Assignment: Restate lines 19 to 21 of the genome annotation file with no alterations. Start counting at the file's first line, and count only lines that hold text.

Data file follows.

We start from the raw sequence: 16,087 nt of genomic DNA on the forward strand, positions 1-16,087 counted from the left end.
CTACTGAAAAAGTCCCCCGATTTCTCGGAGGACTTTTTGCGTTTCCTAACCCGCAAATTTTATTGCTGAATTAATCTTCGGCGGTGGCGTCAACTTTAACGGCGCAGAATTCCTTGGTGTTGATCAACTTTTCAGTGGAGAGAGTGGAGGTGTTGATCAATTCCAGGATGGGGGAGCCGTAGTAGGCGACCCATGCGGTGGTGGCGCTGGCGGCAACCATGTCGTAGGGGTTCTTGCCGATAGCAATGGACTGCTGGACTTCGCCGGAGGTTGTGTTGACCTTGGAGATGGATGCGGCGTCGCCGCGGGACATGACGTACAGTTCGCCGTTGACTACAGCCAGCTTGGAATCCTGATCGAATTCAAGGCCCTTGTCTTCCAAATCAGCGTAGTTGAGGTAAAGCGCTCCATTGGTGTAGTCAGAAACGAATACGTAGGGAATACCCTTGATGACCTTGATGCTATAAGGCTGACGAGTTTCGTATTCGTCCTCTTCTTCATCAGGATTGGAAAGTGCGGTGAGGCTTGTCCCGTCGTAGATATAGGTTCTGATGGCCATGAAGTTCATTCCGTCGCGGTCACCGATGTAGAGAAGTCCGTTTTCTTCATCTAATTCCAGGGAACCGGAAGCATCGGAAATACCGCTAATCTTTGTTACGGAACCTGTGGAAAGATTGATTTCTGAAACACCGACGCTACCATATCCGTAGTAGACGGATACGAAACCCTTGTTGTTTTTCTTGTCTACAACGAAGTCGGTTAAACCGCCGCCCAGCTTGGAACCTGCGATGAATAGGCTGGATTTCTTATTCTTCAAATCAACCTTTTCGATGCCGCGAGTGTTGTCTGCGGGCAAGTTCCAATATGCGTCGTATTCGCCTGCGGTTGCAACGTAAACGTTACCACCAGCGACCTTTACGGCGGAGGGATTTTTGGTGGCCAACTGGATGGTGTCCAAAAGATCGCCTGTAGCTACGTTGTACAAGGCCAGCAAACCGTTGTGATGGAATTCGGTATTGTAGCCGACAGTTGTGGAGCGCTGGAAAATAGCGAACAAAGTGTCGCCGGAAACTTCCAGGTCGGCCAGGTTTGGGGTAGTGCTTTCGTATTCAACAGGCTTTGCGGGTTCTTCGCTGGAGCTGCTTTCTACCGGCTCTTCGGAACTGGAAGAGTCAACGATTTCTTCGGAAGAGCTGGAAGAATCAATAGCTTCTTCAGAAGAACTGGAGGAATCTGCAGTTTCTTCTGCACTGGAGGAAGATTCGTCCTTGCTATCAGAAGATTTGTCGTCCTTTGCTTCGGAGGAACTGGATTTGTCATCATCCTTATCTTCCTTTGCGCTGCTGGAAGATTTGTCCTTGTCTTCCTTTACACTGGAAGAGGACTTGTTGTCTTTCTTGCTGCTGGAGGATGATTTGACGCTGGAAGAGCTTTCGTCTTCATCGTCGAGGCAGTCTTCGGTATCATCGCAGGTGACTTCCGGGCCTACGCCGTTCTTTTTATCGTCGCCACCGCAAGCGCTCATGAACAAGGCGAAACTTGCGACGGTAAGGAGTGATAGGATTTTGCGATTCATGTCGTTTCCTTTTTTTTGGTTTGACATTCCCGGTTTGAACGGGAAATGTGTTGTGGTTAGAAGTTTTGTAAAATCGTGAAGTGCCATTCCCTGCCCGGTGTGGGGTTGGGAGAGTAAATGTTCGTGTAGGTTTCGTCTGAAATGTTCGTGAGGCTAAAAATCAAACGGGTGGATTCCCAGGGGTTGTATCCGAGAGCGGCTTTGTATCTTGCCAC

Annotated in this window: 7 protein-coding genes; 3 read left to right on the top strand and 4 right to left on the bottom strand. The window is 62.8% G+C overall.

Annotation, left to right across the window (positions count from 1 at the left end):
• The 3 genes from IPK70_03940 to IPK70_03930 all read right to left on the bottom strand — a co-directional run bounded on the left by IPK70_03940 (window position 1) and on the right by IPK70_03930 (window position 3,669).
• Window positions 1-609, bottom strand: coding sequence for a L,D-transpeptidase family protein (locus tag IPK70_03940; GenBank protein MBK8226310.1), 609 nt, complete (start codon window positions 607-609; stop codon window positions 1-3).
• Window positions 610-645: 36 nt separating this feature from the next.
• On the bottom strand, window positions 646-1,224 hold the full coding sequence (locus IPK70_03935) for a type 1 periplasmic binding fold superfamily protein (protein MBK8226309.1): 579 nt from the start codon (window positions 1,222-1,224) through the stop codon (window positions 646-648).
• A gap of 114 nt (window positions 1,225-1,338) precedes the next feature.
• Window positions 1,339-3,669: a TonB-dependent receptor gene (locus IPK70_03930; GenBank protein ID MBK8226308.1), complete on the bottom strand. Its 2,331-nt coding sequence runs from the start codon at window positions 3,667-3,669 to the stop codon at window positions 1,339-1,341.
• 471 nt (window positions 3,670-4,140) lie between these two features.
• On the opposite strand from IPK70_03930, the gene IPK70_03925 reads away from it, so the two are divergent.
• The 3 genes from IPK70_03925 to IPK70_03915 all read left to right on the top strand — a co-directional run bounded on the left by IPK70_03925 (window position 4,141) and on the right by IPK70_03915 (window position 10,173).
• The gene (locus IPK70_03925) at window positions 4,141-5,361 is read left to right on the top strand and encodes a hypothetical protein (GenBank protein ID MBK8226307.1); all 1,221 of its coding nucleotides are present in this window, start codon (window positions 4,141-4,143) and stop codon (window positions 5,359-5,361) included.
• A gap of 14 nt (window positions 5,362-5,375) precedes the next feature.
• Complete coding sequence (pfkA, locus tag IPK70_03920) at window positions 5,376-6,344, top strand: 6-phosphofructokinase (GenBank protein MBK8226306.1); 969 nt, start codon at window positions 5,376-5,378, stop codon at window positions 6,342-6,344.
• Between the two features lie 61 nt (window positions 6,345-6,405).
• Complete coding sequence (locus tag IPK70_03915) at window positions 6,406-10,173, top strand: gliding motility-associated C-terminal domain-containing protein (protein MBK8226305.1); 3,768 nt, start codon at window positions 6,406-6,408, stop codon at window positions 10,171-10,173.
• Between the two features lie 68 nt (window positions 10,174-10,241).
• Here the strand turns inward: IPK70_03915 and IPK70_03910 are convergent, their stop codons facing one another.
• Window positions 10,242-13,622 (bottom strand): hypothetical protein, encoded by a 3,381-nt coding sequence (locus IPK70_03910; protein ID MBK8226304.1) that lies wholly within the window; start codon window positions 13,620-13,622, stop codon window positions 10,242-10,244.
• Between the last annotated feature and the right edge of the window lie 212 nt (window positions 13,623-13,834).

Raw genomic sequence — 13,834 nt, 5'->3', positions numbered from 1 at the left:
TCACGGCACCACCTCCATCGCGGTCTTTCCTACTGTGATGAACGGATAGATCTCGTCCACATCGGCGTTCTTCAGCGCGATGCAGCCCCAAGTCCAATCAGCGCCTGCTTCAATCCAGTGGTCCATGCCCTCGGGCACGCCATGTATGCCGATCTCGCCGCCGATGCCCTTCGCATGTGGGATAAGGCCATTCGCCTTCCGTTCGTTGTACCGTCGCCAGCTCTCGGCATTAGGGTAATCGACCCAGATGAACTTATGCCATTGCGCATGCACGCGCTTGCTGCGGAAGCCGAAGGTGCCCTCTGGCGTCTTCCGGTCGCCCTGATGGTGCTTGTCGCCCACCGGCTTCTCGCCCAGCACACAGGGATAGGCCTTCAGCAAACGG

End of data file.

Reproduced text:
• Between the two features lie 68 nt (window positions 10,174-10,241).
• Here the strand turns inward: IPK70_03915 and IPK70_03910 are convergent, their stop codons facing one another.
• Window positions 10,242-13,622 (bottom strand): hypothetical protein, encoded by a 3,381-nt coding sequence (locus IPK70_03910; protein ID MBK8226304.1) that lies wholly within the window; start codon window positions 13,620-13,622, stop codon window positions 10,242-10,244.